Q&A with Leah Roscoe ’06

Where do you consider your hometown? Where do you currently reside?
I grew up in Green Bay, WI. I now live in the Madison area, and I love living here!

Why did you choose the UW–Madison School of Nursing?
I knew I wanted to be a nurse at a very young age, and I knew I wanted to be a Badger in elementary school. That made the UW–Madison School of Nursing the only nursing school for me!

What has been your nursing journey so far? What is your current role?
I knew I wanted to be a nurse when I was four years old, and I told people I wanted to be a “norse”. When asked what that was, I responded that it’s the person who helps people when they’re sick. When I came to UW–Madison, I still wanted to be a nurse and was thrilled to get into UW–Madison School of Nursing — a dream come true! After I graduated from the School of Nursing, I was a staff nurse on a large inpatient multispecialty unit. I then moved to Colorado and worked outpatient as a float nurse in three multispecialty clinics. While in Colorado, I received my master of science in the family nurse practitioner program at the University of Colorado–Denver, and I started working as a nurse practitioner in Family Medicine. When I moved back to Wisconsin, I worked as a nurse practitioner in Endocrinology outpatient and Diabetes Management inpatient. I then transitioned to education, and my current role is as a clinical instructor at the UW–Madison School of Nursing.

Leah Roscoe and Britta Lothary.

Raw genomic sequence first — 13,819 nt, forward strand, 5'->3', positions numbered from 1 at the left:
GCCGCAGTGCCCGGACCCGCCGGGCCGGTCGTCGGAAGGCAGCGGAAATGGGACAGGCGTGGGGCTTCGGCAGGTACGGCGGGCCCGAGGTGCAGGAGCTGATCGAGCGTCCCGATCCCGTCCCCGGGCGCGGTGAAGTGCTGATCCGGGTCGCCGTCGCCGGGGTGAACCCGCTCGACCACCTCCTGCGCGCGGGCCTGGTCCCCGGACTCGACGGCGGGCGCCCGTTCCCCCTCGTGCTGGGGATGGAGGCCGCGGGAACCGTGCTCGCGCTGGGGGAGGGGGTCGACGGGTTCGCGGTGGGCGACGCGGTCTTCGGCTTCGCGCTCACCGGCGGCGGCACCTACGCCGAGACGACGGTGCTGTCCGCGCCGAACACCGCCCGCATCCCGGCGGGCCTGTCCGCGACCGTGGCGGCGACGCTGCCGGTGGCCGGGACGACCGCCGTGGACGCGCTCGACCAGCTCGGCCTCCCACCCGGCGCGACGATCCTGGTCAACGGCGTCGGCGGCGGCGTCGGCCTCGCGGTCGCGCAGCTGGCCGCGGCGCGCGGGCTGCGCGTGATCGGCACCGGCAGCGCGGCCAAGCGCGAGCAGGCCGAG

Leah Roscoe and Britta Lothary.

What’s the most rewarding part of being a nurse or within your current role?
The most rewarding part of my current role is educating future nurses. I absolutely love teaching! I love helping people understand things, and it’s so exciting to see the connections happen and watch my students grow so much in a semester. It’s an honor to be a part of the nursing students’ journey. I think being a nurse is one of the most amazing occupations with such awesome responsibility. It truly is a privilege to be a nurse and care for others.

What advice would you give current nursing students or individuals considering teaching or instructing?

The hard work is worth it! There is so much you can do as a nurse and so many different paths you can take. Keep learning! Make sure to take time to take care of yourself too. Teaching/instructing has been amazing, and I would highly recommend teaching if you have a passion for education and nursing. It’s rewarding in so many ways.

Is there anyone from the School of Nursing who had or continues to have an impact on your nursing journey? If so, how and why?
I will never forget my first clinical instructor, Diana Girdley. She was such a wonderful educator and provided great support during that first clinical rotation. Her enthusiasm was infectious, and I learned so much from her that first semester. I will also always remember my second clinical instructor, Paula Jarzemsky. She pushed me to be the best I could be during that clinical rotation and helped me gain confidence and grow. I still utilize what I learned from both of them now that I’m a clinical instructor teaching future nurses. I’m happy that I can pass along the wonderful things that they taught me.

Britta Lothary is the reason I’m a clinical instructor, and I’m forever grateful to her for helping me realize my passion for nursing education. She is a fantastic instructor, and she continues to be incredibly supportive.